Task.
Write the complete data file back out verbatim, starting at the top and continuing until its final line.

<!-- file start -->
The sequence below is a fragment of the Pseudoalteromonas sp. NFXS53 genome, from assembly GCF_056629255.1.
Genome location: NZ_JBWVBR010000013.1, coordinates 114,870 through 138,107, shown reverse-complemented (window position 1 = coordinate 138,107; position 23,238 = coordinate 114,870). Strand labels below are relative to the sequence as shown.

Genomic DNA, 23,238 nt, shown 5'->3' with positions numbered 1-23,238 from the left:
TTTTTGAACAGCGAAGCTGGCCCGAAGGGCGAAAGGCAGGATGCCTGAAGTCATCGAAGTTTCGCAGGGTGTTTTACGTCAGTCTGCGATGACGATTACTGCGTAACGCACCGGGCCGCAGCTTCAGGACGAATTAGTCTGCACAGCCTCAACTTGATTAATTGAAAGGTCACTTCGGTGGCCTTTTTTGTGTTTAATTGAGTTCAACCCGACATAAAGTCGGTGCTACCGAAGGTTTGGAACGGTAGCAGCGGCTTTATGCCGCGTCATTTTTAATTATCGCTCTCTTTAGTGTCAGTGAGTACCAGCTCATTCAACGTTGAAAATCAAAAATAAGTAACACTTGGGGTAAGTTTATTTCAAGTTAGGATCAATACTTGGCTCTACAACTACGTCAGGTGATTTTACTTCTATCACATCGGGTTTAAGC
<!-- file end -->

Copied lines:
The sequence below is a fragment of the Pseudoalteromonas sp. NFXS53 genome, from assembly GCF_056629255.1.
Genome location: NZ_JBWVBR010000013.1, coordinates 114,870 through 138,107, shown reverse-complemented (window position 1 = coordinate 138,107; position 23,238 = coordinate 114,870). Strand labels below are relative to the sequence as shown.

Genomic DNA, 23,238 nt, shown 5'->3' with positions numbered 1-23,238 from the left:
TTTTTGAACAGCGAAGCTGGCCCGAAGGGCGAAAGGCAGGATGCCTGAAGTCATCGAAGTTTCGCAGGGTGTTTTACGTCAGTCTGCGATGACGATTACTGCGTAACGCACCGGGCCGCAGCTTCAGGACGAATTAGTCTGCACAGCCTCAACTTGATTAATTGAAAGGTCACTTCGGTGGCCTTTTTTGTGTTTAATTGAGTTCAACCCGACATAAAGTCGGTGCTACCGAAGGTTTGGAACGGTAGCAGCGGCTTTATGCCGCGTCATTTTTAATTATCGCTCTCTTTAGTGTCAGTGAGTACCAGCTCATTCAACGTTGAAAATCAAAAATAAGTAACACTTGGGGTAAGTTTATTTCAAGTTAGGATCAATACTTGGCTCTACAACTACGTCAGGTGATTTTACTTCTATCACATCGGGTTTAAGC